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   ARTICLE   |   From Scotsman Guide Residential Edition   |   December 2015

Here Come Cross-Border Sales

Canadians are looking south, attracted by affordable U.S. home prices

Canadians invest millions of dollars in United States properties each year and represent a large portion of foreign homebuyers in the U.S. In fact, between April 2014 and March 2015, Canadians accounted for $11.2 billion in purchases of U.S. real estate, or 11 percent of foreign real estate purchases in the country, according to a study by the National Association of Realtors (NAR).

The mortgage process in the United States, however, is much different than what Canadians are accustomed to back home. Given these differences, mortgage originators can gain an edge over the competition if they can educate and assist Canadians homebuyers about the U.S. system as they encounter potential challenges.

Here are a few of the differences:

  • The mortgage process takes longer in the United States than in Canada — a week in Canada versus about 60 days in the United States.
  • U.S. homebuying requires more documentation because of the highly regulated market.
  • Fees in the U.S. can be higher than in Canada, typically 3 percent to 5 percent higher when financing property.
  • Mortgage interest differs between the U.S. and Canada. U.S. mortgage interest is accrued monthly and Canadian mortgage interest is accrued semiannually.

Even with these challenges, Canadians represent a signficant U.S. homebuying group, so it’s important for mortgage originators to understand how purchase trends are evolving. By understanding the current cross-border homebuying process and trends, and working with an expert on cross-border homebuying, originators can find ways to differentiate their mortgage business.

Financing over cash deals

In 2016, more Canadians will be using mortgage financing in making home purchases. With the Canadian dollar at its weakest level in 11 years, Canadian homebuyers may be more inclined to take out a U.S. mortgage versus paying for a property in an all-cash transaction. According to the NAR, Canadians purchasing their homes with mortgage financing increased from 18 percent to 23 percent over the past year.

Mortgage financing lessens the amount of money Canadians need to immediately convert from Canadian to U.S. dollars, potentially saving them money in the long run. For example, if one U.S. dollar is equivalent to CA$1.32, a $200,000 home would actually cost CA$264,000, because of the currency conversion.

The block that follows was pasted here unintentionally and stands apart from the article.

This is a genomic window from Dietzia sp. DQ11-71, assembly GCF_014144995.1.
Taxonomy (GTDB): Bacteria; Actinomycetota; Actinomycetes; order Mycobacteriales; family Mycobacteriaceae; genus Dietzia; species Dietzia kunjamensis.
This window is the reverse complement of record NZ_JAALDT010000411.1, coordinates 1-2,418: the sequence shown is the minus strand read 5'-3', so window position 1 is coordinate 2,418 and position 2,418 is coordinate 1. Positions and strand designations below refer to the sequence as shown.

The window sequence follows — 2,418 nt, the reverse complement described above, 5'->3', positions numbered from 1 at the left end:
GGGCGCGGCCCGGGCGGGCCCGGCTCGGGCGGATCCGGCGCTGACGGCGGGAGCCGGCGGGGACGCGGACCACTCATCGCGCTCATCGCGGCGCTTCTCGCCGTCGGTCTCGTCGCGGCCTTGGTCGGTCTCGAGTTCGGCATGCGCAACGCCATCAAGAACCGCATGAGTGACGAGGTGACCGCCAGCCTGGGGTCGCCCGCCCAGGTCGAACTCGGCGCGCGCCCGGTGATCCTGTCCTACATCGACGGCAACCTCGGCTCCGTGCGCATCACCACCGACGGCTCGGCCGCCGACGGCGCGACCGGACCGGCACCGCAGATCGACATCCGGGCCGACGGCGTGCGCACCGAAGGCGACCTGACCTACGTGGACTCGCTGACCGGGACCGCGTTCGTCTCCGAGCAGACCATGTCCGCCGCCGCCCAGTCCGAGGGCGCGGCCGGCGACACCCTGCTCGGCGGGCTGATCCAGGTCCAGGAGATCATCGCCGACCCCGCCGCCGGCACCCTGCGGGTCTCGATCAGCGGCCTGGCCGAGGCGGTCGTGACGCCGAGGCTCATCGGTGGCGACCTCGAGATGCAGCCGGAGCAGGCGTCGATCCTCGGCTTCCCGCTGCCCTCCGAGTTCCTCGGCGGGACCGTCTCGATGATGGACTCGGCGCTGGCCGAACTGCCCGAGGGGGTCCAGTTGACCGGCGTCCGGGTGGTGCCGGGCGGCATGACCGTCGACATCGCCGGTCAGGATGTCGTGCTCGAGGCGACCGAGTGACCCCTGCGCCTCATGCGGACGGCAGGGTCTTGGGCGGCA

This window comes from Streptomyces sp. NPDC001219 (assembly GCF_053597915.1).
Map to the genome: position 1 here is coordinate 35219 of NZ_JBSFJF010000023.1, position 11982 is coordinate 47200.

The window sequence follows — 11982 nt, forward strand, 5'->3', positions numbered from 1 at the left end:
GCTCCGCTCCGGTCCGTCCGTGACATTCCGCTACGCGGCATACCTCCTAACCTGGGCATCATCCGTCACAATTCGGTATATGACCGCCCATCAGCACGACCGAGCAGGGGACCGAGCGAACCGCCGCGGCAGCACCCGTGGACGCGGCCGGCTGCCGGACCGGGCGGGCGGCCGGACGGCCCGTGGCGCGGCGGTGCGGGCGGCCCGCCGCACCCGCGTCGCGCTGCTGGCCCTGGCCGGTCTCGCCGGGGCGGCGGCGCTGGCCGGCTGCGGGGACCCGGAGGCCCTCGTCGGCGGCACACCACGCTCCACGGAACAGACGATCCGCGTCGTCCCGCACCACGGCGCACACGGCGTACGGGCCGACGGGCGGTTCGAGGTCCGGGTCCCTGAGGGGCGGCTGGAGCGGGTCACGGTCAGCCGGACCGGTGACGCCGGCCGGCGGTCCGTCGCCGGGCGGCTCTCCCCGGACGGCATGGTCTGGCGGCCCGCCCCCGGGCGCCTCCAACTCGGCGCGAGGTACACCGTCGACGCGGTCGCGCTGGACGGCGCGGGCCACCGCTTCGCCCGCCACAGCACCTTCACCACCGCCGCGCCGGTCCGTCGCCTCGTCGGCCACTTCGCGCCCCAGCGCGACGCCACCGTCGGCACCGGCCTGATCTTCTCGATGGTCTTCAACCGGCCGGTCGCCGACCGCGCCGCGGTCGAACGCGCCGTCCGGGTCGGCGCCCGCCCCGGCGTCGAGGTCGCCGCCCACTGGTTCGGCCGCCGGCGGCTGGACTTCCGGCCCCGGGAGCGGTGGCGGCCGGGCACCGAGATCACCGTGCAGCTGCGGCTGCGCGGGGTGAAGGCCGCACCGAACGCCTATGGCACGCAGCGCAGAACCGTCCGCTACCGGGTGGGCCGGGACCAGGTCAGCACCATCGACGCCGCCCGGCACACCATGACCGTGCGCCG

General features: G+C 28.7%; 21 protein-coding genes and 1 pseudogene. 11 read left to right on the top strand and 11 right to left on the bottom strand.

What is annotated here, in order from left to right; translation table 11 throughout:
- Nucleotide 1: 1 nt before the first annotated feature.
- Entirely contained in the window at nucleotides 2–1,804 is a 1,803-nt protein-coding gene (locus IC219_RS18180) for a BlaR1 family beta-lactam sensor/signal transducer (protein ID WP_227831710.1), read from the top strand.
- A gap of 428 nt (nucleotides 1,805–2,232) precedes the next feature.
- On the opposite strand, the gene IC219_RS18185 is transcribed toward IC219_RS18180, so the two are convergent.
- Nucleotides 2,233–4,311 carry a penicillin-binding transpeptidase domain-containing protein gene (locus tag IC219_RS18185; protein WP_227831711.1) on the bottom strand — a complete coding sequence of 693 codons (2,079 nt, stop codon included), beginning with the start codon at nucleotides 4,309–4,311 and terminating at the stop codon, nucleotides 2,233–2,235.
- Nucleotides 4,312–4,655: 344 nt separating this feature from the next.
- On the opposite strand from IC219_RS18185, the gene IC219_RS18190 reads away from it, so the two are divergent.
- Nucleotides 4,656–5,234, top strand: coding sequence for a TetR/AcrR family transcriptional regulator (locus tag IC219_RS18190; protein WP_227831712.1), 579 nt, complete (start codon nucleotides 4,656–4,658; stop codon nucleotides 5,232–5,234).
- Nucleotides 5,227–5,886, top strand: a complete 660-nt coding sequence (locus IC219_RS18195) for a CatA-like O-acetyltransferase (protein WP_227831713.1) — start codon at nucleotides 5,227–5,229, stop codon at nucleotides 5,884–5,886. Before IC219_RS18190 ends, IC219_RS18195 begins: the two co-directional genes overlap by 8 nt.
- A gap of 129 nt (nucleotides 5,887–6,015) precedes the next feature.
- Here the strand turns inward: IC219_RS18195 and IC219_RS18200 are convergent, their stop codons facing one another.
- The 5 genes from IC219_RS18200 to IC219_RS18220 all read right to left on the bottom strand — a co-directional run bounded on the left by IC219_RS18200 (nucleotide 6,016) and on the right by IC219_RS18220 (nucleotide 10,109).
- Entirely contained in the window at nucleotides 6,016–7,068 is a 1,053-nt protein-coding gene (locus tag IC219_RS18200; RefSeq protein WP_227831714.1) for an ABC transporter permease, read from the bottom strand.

According to the NAR, Canadians spend an average of $380,300 on a home in the United States, so the currency conversion costs add up to significant amounts. With mortgage financing, buyers can save on a lump-sum currency conversion and have the option to pay off their mortgage with no prepayment penalties when the Canadian dollar improves.

Some Canadians may be considering a delay in purchasing a home because of the weak Canadian dollar. Waiting to buy a property, however, could actually cost Canadians more money, because experts estimate that mortgage interest rates are likely to increase, and the Canadian dollar will continue to fluctuate in the coming years. Canadians who purchase property now may be able to minimize costs, while property costs are still low, and lock in a relatively low U.S. interest rate.

Cheaper prices, better weather

In the year ahead, Canadians will take advantage of relatively cheaper U.S. housing costs. Real estate can be a great investment — whether a buyer is looking to diversify assets, leverage the property for rental income or make annual vacations easier.

With the U.S. boasting comparatively lower housing prices, Canadians have the flexibility to stretch their dollars farther and get more square footage than they can in Canada. For example, the median cost of a home in Toronto is more than twice the price of a home in many real estate markets in the U.S. that are popular with Canadians — such as Phoenix or Fort Lauderdale, Florida.

In addition, Canadians will continue purchasing homes in popular snowbird markets in the United States. As Canadians move south to flee the frigid winters, they’re more likely to flock to the popular U.S. locales. Some 41 percent of home purchases by Canadians are in Florida and 16 percent in Arizona, the NAR reports. 

In addition to established markets like Florida, Arizona and California, there are emerging markets like the Texas Rio Grande Valley and Colorado that will continue to see an increase in Canadians purchasing homes. Many Canadians enjoy retreating to Colorado, where they’re able to take advantage of the resort communities and skiing opportunities.

Canadians also will continue buying vacation properties in attractive areas outside of major cities. Along with a preference for homes in warm climates, Canadians enjoy purchasing in suburban and resort areas. In fact, between April 2014 and March 2015, 47 percent of Canadian home purchases were for vacation purposes, according to the NAR. Those purchases were almost evenly split between condominiums and townhouses combined and single-family detached homes. 


 


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